It was a late night in early September, when my brother called me. Evan and I had just pulled into our parking space in our Maryland apartment. “Hi,” my brother said. Then there was a pause and some random muffled sound. He was trying to get the speaker phone to work. Evan looked at me quizzically because I usually called Jon to catch up.
Jon calls me with purpose.
I shrugged my shoulders at Evan and whispered, “I think he’s getting Candace on the phone.” Evan’s eyebrows went up. We got out of the car and made our way up the stairs. I kept hearing the muffled sounds of preparations. I waited. It seemed like something big. Could it be the big thing?
Finally, both were on the phone. “We’re going to have a baby!” they said together in the happy, surprised voice of the unexpected.
We waited the nine months together. Evan and I waited in Maryland, through his student teaching semester, preparing to move, waiting for certifications, packing trucks, saying goodbye, unpacking the essential boxes, learning to be in Milwaukee.
They waited too. They waited through grueling morning sickness that corresponded perfectly with Candace starting a new job at Jon’s office. They waited through a Wisconsin polar vortex winter, huddled with two puppies and a rounding belly. They agreed to welcome even more family into their home—to move their furniture for a sister and a daughter at the same time.
Spring comes slowly to Wisconsin, and with the rising temperatures there were the beginnings of concerns. The baby is small. The weeks pass with extra ultrasounds and the continued pronouncement: she is small. What does that mean? There is some concern that her growth may be restricted. So at exactly 38 weeks, they are going to induce labor.
Suddenly the long waiting, the waiting in weeks and baby-shower thank you cards is over. Now a new waiting, a waiting in minutes and pain, begins. They find out on a Wednesday about the inducement, so Thursday is the last day of work for now. Friday they go into the hospital, my parents drive down from Northern Wisconsin, and we drive out to the Lake House to meet my parents so we can all wait together.
We had just all been together for Easter only three weeks ago, to wait on that weekend for new life. Here we are again: all four of us and a gaggle of dogs, waiting. Each email vibration on a cell phone causes a heart rate spike. But there is no word yet. On Friday night each passing hour means that they pass the first test and get to try to have the baby without a c-section. Friday night comes and goes; we sleep lightly. We wake and think of the work Candace and Jon are doing and the pain Candace might be in.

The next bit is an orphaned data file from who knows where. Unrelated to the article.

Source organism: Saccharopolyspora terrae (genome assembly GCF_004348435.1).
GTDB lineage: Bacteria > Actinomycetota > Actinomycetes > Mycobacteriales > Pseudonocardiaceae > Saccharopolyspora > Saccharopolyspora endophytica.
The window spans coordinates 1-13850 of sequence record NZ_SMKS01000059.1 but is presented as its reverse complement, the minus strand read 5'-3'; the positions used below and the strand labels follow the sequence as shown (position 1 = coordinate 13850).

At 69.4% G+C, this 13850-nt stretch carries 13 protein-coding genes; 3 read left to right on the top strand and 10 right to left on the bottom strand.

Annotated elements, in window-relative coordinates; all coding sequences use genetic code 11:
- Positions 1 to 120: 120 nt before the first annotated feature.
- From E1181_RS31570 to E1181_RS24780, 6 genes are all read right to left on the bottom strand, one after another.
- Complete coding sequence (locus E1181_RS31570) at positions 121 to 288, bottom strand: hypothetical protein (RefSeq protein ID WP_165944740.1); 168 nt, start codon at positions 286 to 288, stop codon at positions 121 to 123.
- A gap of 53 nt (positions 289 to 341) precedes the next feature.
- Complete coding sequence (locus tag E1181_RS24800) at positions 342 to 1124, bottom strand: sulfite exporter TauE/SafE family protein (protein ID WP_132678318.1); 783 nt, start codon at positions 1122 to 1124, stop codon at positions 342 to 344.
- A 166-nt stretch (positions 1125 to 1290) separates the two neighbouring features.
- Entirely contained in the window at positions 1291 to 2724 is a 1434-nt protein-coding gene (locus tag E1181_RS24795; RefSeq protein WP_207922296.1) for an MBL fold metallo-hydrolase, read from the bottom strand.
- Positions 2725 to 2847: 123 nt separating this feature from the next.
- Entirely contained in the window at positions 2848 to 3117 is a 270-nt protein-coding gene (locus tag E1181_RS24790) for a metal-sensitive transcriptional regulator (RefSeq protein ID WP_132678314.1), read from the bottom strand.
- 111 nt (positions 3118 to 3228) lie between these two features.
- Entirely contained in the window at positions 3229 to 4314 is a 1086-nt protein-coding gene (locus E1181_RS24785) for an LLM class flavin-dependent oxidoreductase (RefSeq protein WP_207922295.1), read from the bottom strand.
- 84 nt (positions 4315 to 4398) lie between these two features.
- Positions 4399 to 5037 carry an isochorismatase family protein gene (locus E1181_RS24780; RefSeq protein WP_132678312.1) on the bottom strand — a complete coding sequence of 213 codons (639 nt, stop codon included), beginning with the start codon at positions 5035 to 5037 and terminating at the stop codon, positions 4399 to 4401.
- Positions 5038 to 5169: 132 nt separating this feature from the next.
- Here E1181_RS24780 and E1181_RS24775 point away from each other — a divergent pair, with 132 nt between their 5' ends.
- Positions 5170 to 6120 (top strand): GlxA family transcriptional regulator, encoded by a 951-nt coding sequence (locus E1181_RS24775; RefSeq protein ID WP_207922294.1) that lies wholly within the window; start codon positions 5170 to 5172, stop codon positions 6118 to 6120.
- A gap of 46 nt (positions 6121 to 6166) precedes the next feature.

We pray for peace and protection. We try to wait patiently.
It is Saturday morning. Jon’s birthday. He is 27 now. We think today will be the day. His daughter will be the great birthday present. My parents and the two of us go for a hike. The leaves are peaking out in the forest. We try to talk about other things, to not just wonder about what is happening. It is a long six mile hike, but with cell phones, we know that we haven’t missed a thing.
Finally in the afternoon, sitting out on the sun-soaked porch, we text Jon. We tell him about the hike. He says that sounded nice and he loves us. We take that to mean they are well and doing what they can.
We resume waiting.
That night we sleep better, but Jon and Candace don’t sleep much at all. We find out later that it had taken rounds of different approaches to get her into active labor. But the baby, although she’s small, doesn’t seem fazed at all by the fits and starts of contractions, her heart rate is steady and strong. They keep working to open her way out into the world.
It is Sunday morning, Mother’s Day. We are still waiting. We get ready for church. But as we’re walking out the door, we get the call. Mom gets the call; it is Mother’s Day. She listens as we all watch her, mouth open wide in happiness. This time, Jon hears the random muffled sounds as she puts him on speaker phone.
We hear Jon’s tired but elated voice: She’s here. We can come and meet her. No c-section. No tearing even. Candace is doing great. Her name is Anika Eve, 5 pounds and 7 ounces, born at 7:08 am on Sunday morning on Mother’s Day, just as Jon himself had been 27 years and one day before.
We don’t make it to church. We go to the grocery store and pick up fruit and cheese and sandwich supplies. We stop at Chipotle to bring the new parents burritos. We can do so little, so we bring a lot of food. We sign into the hospital to meet the newest member of our family. Everyone is tired — Jon, Candace, and Anika. But they are all content, if a little hungry. We take pictures and hear about their waiting and working the past 48 hours.
I have never held a baby only 5 hours out in the world. She is so small and beautiful. How can everyone start out like this? So strong and yet so fragile? We are all breathing deeper and deeper now that she is here. The nervous excitement and worry ebbs away as we each hold the serene little one who sleeps undisturbed. The newly minted grandpa and grandma and aunt and uncle all take their turns, and then hand her back to mother and father. We all have new titles to go with our new love for the long awaited little Anika Eve Rogers.
What are your stories of waiting for miracles?
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